The engine’s response was equally important to Murray, the McLaren’s ability to add revs being one of its most impressive characteristics. “I said they had to do better than the F1, which was about 10,000 revs a second in neutral,” he says. “I got an email back in February last year saying, ‘We think we’ve bettered your target on response: 28,400 revs a second!’ Even after all my years in the industry I struggled to get my head around that one.”

That means it will be able to rev from idle to redline in just one-third of a second—a similar response rate to a naturally aspirated V10 Formula 1 engine.

Yet Murray fears the T.50’s engine—and the larger capacity and slightly less revvy V12 Cosworth is making for the Aston Martin Valkyrie—will mark the end of an era. “Cosworth are so far ahead of Ferrari and other people on internal combustion now, but that’s because everyone is concentrating on hybrids and EVs,” he tells us.

If this is the high watermark of road-going internal combustion, we figure it’s not a bad place to end.


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Jeep’s plug-in hybrid versions of the Renegade and Compass SUVs, just launched in Europe, are dubbed Renegade 4xe and Compass 4xe. The two models kick off Jeep’s electrification effort, first announced awhile ago. It’s going to eventually include Wrangler. The Compass and Renegade are the first out the door, though, and go on sale in Europe in just a few weeks, followed by the Middle East, likely landing here later this year or early next. The plug-in system pairs a 1.3-liter gasoline engine and a six-speed automatic with electric motors positioned in the rear axles, skipping a mechanical connection between the two axles entirely; so they rely on an 11.4-kWh battery and two electric motors generating electricity when needed, one up front and one powering the rear axle. The system can run 31 miles on electric power (in the WLTP cycle) and generates 190 or 200 hp depending on trim.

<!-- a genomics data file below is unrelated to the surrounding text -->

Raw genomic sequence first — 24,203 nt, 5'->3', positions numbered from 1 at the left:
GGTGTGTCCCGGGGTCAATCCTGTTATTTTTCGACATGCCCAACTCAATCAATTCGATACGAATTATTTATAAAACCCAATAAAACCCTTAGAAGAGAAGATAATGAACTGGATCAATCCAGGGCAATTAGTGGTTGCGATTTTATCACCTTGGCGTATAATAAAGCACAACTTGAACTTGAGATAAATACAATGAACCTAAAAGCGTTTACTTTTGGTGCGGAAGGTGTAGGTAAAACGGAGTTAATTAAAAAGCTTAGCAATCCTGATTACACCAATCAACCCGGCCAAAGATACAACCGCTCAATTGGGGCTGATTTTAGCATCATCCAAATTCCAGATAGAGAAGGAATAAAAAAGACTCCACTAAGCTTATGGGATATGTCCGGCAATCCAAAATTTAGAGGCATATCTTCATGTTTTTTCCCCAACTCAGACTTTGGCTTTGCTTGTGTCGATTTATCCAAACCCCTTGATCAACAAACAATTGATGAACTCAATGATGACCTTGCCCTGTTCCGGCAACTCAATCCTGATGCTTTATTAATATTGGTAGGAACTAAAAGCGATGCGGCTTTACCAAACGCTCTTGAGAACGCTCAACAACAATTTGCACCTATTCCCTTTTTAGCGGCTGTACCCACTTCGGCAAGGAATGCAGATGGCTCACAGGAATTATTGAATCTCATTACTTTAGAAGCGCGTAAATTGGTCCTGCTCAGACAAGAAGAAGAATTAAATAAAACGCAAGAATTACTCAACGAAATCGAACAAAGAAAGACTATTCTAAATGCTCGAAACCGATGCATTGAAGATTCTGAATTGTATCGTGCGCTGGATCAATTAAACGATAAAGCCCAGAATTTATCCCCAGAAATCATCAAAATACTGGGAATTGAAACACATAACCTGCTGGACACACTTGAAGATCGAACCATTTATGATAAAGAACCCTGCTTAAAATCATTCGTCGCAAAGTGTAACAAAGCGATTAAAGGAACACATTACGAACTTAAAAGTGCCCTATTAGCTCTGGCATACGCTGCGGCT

If you thought there was no possible way old Land Rover Defenders could possibly get more expensive to buy now that ’90s Defenders are freely importable, one company has found a way. U.K.-based Land Rover specialist Twisted plans to offer a small batch of the 1990s-style Land Rover Defenders stateside, but with a twist: They’re electric. Sound appropriately twisted? Twisted’s is called the NAS-E. The company bought dozens of the last Defenders produced in the U.K., where production ended a couple of years ago, and is plugging an electric drivetrain into the beasts, using a single electric motor powering the SUV’s existing 4×4 innards. The NAS-E has two states of tune: 214 hp and 280 lb-ft of torque or 320 hp and 339 lb-ft of torque. The most impressive figure, we suspect, could be the 0-60 launch time—old gas-engined Defenders were not exactly rockets off the line. Prices range between $185,000 and $210,000. Gulp.